Competition in the 51th Big Rock ends Saturday at 2 p.m. or after all tournament hookups have been fought to a conclusion. Competitors receive their winnings Saturday evening at the Big Rock awards ceremony held at the Crystal Coast Civic Center.

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  • by Anonymous on Jun 12, 2009 at 05:03 PM
    I heard the fish was short under federal regs too which means a big old ticket
  • by Marrion Location: Jacksonville on Jun 12, 2009 at 04:04 PM
    Carrying handheld scales is a good idea, the only problem is that that Blue Marlin weighed 349lbs. The minimum is 400. I do not think a handheld scale would have worked for it. From what I can tell most of the people carrying handheld scales on the coast are just using them to measure dope.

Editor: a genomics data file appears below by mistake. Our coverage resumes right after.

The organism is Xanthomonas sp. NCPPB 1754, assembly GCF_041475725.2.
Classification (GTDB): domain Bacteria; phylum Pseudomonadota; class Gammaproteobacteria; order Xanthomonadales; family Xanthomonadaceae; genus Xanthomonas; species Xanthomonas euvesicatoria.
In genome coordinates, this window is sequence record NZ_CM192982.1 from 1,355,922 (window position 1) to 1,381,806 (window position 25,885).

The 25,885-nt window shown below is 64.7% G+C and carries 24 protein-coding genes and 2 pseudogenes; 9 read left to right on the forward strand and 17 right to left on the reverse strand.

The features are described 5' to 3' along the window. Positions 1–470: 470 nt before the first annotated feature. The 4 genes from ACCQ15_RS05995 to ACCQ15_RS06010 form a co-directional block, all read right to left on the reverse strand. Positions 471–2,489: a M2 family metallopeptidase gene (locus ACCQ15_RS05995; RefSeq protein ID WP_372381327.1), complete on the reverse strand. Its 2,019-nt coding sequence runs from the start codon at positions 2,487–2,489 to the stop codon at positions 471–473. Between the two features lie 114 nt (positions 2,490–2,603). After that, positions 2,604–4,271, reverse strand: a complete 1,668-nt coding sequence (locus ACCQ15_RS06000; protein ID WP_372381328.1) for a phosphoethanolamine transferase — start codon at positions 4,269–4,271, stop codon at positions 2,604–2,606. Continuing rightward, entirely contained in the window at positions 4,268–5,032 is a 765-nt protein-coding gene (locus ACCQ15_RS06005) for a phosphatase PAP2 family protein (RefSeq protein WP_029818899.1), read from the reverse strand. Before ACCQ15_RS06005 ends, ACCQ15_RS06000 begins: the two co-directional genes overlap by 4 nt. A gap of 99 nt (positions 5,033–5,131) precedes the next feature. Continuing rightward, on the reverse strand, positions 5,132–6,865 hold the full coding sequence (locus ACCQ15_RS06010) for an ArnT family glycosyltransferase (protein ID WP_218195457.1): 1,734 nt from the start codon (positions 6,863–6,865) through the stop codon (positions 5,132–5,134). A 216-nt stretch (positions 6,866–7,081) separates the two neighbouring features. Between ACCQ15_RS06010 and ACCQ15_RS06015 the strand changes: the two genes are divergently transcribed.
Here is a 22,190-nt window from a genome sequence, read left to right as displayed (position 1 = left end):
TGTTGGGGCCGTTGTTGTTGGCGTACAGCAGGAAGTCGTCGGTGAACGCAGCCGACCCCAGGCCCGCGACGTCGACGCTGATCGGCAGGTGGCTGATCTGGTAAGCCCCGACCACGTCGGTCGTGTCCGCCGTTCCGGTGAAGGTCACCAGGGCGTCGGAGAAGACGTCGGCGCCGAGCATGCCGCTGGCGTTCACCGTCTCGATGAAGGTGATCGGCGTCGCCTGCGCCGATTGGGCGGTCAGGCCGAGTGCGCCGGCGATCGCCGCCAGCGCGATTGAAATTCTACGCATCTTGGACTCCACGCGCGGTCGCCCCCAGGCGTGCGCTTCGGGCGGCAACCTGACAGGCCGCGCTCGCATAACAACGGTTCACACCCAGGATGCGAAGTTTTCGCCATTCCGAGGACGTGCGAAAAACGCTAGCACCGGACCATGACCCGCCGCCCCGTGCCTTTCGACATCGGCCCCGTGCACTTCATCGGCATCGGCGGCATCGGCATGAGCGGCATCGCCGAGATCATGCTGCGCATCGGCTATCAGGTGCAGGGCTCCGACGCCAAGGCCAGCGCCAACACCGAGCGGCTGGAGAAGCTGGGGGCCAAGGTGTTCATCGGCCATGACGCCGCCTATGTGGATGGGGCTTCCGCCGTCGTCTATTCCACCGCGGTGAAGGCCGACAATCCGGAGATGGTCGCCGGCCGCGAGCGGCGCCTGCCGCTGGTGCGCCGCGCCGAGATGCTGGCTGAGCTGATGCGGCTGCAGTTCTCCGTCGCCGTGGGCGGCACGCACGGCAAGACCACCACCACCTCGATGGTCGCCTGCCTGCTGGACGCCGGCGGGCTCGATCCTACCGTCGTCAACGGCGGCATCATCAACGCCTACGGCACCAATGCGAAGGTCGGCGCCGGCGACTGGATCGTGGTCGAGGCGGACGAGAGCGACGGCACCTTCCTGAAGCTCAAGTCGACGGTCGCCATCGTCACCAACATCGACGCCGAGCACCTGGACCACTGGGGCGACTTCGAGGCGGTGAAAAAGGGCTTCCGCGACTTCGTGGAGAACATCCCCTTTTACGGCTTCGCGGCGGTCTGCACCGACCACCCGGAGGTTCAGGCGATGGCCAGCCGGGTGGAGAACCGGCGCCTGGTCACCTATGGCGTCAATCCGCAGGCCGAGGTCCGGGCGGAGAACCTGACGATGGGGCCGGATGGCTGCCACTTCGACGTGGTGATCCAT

• by Bud Location: Washington on Jun 12, 2009 at 02:37 PM
    See, this is just a bad job of captaining by the skipper. He's gotta know that the leader's fish came in at 430 lbs, and for their fish to only be 350 lbs means not only was it too small according to the rules, it was 100 lbs short of taking 1st place. While I'm sure there are 2nd and 3rd place finishers, if you're going to compete in these tournaments you've got to be a better judge than that. I don't know many people that can just go throw $17,000.00 out the window over a mis-calculation like that.
  • by Amused by Superman Location: Kinston on Jun 12, 2009 at 01:45 PM
    Yep... gotta love those handheld scales when it comes to weighing a fish that has to weigh a minimum of 400 pounds!
  • by Superman on Jun 12, 2009 at 12:40 PM
    that is why I always carry some handheld scales with me. It helps avoid embarrasing situations